On bed rest? Keep yourself from going stir crazy

 
 

Michelle Sussman

 

Ask around and you're sure to find many moms whose doctors ordered them to bedrest for part of their pregnancy. Whether it was for a few days, weeks or months, most moms will groan about their enforced time-out.

But bedrest doesn't need to be a rough bump in pregnancy. In fact it can give moms time to do things they've been putting off.

  • Reach out.

    Sarah Peet of Sycamore had a great time when a friend stayed with her for a weekend. Watching movies with her friend helped her feel better.

    "It made me forget about my bedrest and made me feel normal again," she says.

  • Craft time.

    Peet also kept her hands and mind busy with some crafts that her mom picked up for her. Try a new hobby like crocheting, quilting or painting. You never know what hidden talents you'll discover.
  • Be grateful.

    Do you have dozens of thank you notes waiting to be written for baby gifts? Take your time and write thoughtful notes to each giver instead of rushing them out to the mailbox. Write letters to anyone who has helped you during your pregnancy, expressing your gratitude.
  • Read, read, read.

    Before the baby comes and you have little free time, read all of the novels you've been eyeing. Write out a list and have your husband pick them up at the library. You're probably already inundated with baby manuals, so choose some titles that would normally feel like a guilty pleasure.
  • Journal.

    Beth Maclin spent her time on bedrest writing about her pregnancy so her son would know everything she was experiencing.
  • "I wanted to document everything," says the Chicago mom.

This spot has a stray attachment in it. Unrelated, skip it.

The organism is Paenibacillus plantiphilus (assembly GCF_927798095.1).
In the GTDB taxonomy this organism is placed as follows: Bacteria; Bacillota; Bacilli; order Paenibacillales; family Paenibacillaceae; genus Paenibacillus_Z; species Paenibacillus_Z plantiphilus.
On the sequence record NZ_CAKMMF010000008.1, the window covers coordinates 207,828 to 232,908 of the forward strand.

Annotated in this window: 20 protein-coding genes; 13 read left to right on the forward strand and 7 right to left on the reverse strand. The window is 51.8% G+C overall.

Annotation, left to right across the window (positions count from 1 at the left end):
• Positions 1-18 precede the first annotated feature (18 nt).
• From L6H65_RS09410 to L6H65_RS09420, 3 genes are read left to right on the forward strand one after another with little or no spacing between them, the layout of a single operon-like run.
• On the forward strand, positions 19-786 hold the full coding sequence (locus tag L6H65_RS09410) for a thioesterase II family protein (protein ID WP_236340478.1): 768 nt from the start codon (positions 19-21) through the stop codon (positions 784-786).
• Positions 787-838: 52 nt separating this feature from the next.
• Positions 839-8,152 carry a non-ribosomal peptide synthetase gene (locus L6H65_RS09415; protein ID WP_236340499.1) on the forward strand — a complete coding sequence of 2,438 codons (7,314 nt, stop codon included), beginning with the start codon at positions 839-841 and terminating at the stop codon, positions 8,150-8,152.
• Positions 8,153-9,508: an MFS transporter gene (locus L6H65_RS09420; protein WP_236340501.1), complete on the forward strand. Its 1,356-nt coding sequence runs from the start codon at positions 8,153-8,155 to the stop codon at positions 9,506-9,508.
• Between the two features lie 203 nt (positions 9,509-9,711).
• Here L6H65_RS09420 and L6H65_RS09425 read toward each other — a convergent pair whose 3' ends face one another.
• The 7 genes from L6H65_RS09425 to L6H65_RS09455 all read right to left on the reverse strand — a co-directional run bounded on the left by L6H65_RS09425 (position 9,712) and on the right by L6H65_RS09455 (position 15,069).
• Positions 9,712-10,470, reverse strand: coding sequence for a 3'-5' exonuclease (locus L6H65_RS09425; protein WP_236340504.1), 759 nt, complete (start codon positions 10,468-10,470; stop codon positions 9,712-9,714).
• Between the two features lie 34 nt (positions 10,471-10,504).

• Organize the past.

    Maclin also spent a lot of time organizing her old photographs. It was something she admits she had been putting off, but her bedrest gave her all the time she needed to catch up.
  • Arranging old photos will not only get a task out of the way, but will probably fill you with laughter as old memories surface.
  • Scrapbook.

    Got your photos organized? Then start slipping them into photo albums or start scrapbooking. Peet, an avid scrapbooker, now wishes she would have spent time putting together her albums while on bedrest because it would have saved her time later.
  • Jump on the Web.

    Set up a wireless Internet connection and head online to stay in touch with friends and family. Write a blog about what you're experiencing or join MySpace.com to catch up with old friends. You can even watch old episodes of your favorite shows or register for baby gifts. The sky's the limit!
  • Find new friends.

    Maclin learned about Sidelines National Support Network, which offers information and connections for women with high-risk pregnancies. Its Web site, www.sidelines.org, was able to match Maclin with another mom who had also experienced similar pregnancy issues.
  • Dream a little dream.

    Even though your physical activities have decreased, it doesn't mean your mental state is on hold. Spend some time relaxing and thinking about your life and your future. No matter if this is your first pregnancy or your fifth, life is about to change. Enjoy some quiet time and rest before the blissful chaos of life with a newborn begins.

Michelle Sussman is a mom of two, wife and writer in Bolingbrook, who was on periodic bedrest from six weeks of pregnancy until her daughter's birth. Visit her on the Web at www.michellesussman.com .

 
 







 
 
 
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